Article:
What to Know About Being a Medical Sonographer

portrait of Michelle Kelley
by Michelle Kelley
Published on November 15, 2021

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Since the 1940s, medical professionals have used sonography to explore the inner workings of the human body. Sonography — also known as ultrasound — is safe and usually noninvasive. It's also the most frequently used diagnostic imaging technology after the X-ray.

Medical sonographers earn higher-than-average wages. Some earn six-figure salaries. The U.S. Bureau of Labor Statistics (BLS) projects that jobs for medical sonographers and cardiovascular technologists and technicians will increase by 14% from 2020-2030.

Many diagnostic medical sonographers specialize in imaging a specific body part or system. For example, vascular sonographers create images of blood vessels. Obstetric and gynecologic sonographers focus on the female reproductive system. Sonographers work in hospitals, physicians' offices, outpatient care centers, and diagnostic laboratories.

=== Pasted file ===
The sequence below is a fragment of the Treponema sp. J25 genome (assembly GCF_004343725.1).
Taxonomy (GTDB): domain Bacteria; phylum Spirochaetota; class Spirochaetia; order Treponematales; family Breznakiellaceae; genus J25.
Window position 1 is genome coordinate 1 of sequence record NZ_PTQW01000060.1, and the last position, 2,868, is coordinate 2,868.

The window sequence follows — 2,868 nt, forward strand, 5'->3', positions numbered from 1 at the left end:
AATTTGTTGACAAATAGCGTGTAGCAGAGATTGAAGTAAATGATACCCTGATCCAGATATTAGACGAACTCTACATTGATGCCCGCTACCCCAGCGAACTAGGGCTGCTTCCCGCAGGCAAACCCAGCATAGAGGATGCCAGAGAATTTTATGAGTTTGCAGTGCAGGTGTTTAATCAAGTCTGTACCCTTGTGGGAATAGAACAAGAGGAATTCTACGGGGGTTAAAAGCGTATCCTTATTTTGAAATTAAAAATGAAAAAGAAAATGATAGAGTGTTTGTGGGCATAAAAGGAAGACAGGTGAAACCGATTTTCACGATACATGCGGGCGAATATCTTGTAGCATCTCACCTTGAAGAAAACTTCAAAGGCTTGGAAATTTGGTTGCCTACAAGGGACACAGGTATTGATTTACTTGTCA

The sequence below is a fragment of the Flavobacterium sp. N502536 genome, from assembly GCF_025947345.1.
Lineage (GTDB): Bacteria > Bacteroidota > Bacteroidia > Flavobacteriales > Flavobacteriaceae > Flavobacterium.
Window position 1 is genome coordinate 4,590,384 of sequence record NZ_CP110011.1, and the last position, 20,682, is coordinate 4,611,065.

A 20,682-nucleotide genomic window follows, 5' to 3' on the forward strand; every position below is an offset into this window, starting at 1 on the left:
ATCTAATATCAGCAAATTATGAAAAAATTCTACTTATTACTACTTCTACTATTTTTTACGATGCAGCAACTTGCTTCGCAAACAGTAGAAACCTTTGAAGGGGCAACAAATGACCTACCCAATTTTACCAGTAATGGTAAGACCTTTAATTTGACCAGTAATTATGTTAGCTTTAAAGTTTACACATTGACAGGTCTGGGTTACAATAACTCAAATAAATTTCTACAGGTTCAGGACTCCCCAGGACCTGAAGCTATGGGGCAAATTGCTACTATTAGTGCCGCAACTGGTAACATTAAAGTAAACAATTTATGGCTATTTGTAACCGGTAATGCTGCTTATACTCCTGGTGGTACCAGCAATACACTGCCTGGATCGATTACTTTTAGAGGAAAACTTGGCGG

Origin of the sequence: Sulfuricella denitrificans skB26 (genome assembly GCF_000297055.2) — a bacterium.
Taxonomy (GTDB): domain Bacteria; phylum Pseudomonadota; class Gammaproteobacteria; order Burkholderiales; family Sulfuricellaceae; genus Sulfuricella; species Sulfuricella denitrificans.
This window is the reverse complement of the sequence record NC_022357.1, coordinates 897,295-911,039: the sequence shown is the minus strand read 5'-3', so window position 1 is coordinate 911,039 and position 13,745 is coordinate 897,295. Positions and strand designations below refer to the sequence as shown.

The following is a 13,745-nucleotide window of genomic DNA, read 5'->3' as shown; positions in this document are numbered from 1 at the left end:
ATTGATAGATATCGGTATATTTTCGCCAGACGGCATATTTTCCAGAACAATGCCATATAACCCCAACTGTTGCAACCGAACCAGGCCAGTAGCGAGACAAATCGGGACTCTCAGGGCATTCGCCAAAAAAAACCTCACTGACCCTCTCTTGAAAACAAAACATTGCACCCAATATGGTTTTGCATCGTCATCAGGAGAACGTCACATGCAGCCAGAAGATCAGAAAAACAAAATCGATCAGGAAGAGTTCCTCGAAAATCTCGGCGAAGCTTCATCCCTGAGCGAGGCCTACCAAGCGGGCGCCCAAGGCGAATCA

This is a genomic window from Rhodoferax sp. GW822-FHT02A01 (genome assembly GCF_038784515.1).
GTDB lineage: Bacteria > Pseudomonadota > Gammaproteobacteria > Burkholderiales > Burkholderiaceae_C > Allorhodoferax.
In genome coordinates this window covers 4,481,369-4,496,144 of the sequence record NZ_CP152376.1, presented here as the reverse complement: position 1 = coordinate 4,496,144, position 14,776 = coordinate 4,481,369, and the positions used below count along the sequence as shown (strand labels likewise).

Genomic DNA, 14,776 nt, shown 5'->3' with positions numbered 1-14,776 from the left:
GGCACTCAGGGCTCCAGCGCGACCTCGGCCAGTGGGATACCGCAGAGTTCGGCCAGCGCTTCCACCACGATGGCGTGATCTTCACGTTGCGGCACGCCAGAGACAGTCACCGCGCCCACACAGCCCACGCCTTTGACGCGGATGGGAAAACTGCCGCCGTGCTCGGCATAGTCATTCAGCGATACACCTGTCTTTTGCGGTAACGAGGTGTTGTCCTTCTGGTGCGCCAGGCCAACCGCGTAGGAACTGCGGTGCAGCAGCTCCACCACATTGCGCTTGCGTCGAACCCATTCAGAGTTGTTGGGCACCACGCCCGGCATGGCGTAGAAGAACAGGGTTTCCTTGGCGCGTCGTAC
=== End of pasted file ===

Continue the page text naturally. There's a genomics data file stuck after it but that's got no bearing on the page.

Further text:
If you're considering a career in sonography, keep reading. This article covers what you need to know to pursue a career as a medical sonographer.

What Does a Medical Sonographer Do?

Diagnostic medical sonographers use high-frequency sound waves to conduct tests and diagnose and monitor medical conditions. Before performing an ultrasound, the sonographer typically records the patient's medical history. After the exam, the sonographer analyzes the resulting images and reports findings to physicians.

During most ultrasound examinations, the sonographer uses a device outside the patient's body. However, some devices are designed for internal use. Sonographers use ultrasound to diagnose gynecological conditions, conduct fetal exams, and assess soft-tissue injuries. Sonographers also use ultrasound technology to detect signs of cancer and heart disease.